Annuity vs Drawdown: Which One is Right For You?

When it comes to planning for your retirement, one of the most important decisions you’ll make is how you will draw money from your pension. Two widely-used options for accessing your personal pension in the UK are annuities and pension drawdown.

There are pros and cons to both annuities and drawdown, so it’s important you know all of the facts before making a decision about your pension. Below, we compare these two options in more depth to help you determine which option is most suitable for you.

What is Pension Annuity?

A pension annuity provides you with a regular income during your retirement, in exchange for a lump sum payment. The annuity is purchased with the pension savings acquired during your working life, or with a combination of your savings and additional payments from your employer or the government.

You’ll receive a guaranteed and secure income every month for the rest of your life, regardless of how long you live. These payments cannot be altered and large lump sums cannot be withdrawn.

A pension annuity is essentially a form of insurance, where you’re guaranteed a fixed amount of income for an agreed period of time (usually the remainder of your lifetime). With a standard annuity, when you die the remainder left in the pot stays with the provider, and no further payments are made to your family members. However, there is the option for a joint pension annuity, where your partner is partially protected.

Other types of annuities include fixed-term annuities, which provide a guaranteed income for a specific period of time, as well as lifetime annuities, which provide a guaranteed income for the rest of your life, however long that is.

Advantages of Pension Annuity

The main advantage of a pension annuity is that it provides you with a stable and predictable income throughout your retirement. You’ll have the confidence of knowing you’ll receive a fixed amount for the rest of your life. This can be particularly beneficial if you are concerned about market volatility, as annuities provide a level of financial security that protects you from wider global problems in financial markets.

Due to the fixed structure of the payments, you’ll be less likely to spend all of your money quickly. Because you won’t be able to withdraw funds from your pot, this eliminates the risk of making costly mistakes through bad investments or irresponsible spending.

Disadvantages of Pension Annuity

One of the biggest drawbacks of annuities is that they offer limited flexibility. Once you purchase an annuity, you cannot make any changes to the terms of the contract. This means that you cannot adjust the income payments to reflect changes in your financial needs.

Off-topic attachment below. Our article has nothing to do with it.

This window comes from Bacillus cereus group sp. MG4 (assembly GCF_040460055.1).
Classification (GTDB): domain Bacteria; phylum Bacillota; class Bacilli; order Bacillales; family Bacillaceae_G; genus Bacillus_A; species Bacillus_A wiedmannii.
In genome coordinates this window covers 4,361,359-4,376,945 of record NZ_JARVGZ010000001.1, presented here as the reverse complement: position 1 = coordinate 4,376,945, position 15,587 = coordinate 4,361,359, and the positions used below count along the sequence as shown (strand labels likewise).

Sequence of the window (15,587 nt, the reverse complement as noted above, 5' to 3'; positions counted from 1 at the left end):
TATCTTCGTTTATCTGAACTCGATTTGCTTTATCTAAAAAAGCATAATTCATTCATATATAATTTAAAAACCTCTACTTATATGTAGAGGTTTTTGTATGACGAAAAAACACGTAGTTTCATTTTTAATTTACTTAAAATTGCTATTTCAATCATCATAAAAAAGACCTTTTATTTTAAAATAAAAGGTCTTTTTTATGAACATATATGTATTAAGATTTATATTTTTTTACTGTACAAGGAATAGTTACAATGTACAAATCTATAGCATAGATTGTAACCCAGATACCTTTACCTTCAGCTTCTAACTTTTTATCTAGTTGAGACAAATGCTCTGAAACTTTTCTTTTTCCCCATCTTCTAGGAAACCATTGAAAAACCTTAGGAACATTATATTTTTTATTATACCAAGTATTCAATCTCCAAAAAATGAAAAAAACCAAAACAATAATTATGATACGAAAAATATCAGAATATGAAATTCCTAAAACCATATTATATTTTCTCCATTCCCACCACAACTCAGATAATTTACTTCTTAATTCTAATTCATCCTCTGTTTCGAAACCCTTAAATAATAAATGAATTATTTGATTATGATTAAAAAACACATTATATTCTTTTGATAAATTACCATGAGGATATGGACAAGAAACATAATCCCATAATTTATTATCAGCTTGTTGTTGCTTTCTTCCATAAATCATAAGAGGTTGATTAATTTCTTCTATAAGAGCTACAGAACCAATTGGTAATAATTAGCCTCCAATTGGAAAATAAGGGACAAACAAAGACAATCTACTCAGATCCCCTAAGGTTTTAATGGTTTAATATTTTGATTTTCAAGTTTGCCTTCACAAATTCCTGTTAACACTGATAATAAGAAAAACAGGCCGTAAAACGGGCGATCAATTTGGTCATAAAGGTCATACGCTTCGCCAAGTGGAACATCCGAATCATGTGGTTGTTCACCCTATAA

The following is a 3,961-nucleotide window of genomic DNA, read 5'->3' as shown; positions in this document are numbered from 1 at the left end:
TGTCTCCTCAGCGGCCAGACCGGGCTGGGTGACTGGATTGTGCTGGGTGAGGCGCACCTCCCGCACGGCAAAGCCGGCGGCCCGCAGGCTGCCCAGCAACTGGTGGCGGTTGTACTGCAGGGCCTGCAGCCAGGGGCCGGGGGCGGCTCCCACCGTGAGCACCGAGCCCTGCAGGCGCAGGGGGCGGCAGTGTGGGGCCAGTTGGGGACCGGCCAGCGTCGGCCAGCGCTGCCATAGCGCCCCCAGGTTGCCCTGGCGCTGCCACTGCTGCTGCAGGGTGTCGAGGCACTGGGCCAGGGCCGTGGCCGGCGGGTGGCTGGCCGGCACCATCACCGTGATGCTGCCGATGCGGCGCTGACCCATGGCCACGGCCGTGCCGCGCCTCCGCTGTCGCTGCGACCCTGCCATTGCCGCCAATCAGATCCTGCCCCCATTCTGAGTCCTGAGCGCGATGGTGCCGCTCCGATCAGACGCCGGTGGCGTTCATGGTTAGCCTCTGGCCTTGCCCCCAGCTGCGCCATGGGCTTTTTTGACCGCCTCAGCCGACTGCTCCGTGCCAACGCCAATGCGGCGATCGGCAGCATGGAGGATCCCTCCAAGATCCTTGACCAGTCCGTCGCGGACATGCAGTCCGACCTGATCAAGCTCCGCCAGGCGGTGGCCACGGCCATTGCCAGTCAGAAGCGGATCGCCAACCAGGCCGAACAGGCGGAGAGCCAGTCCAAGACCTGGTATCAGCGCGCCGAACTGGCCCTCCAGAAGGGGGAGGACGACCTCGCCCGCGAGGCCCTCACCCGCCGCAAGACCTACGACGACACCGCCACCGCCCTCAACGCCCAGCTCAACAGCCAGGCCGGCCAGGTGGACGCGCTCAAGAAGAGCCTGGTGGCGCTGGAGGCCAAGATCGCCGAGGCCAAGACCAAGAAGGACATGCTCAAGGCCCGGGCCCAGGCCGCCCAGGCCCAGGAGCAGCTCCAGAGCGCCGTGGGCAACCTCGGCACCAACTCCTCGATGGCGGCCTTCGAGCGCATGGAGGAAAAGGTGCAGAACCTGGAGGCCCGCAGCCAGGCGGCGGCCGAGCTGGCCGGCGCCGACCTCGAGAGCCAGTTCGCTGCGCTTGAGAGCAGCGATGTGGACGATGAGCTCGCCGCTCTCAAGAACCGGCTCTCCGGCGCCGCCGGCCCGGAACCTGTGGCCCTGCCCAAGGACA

Unless the fund is particularly large, with the monthly payments you receive it’s unlikely you’ll be able to afford large one-off investments, such as buying a property. You’ll need to weigh up this limited flexibility against the security of having guaranteed regular payments.

Also important to consider is that with single life annuities income payments will stop when the annuitant dies, meaning any remaining value won’t be passed on to your loved ones. If you opt for a joint annuity (survivors annuity), the payments will last for the rest of your life, plus the life of another named person (partner or family member). However, monthly income payments are typically smaller with joint annuities, accounting for the fact that they will probably be paid out for longer.

What is Pension Drawdown?

Pension drawdown, the most common alternative option to an annuity, allows you to withdraw regular monthly or larger one-off sums from your pension fund, while leaving the remainder in place. With drawdown you’re free to withdraw your funds as you wish, even the full amount. Because of this level of freedom, you have a greater responsibility for the performance of your funds.

Any money that you choose to keep in your pension savings is invested in the stock market or other assets. The amount of income you’ll be able to take from drawdown will depend on the performance of your investments, so it is not guaranteed and can fluctuate over time.

There are different types of drawdown, including capped drawdown, which limits the amount you can withdraw each year, and flexible drawdown, which allows you to withdraw as much as you want, subject to certain conditions.

To learn more, read our in depth guide: What is Pension Drawdown & How Does it Work?

Advantages of Pension Drawdown

The biggest advantage of pension drawdown is the flexibility and control that it offers. You can adjust the amount of income you receive accordingly, based on your changing financial needs or market conditions. You’ll have the freedom to withdraw or leave as much as you wish.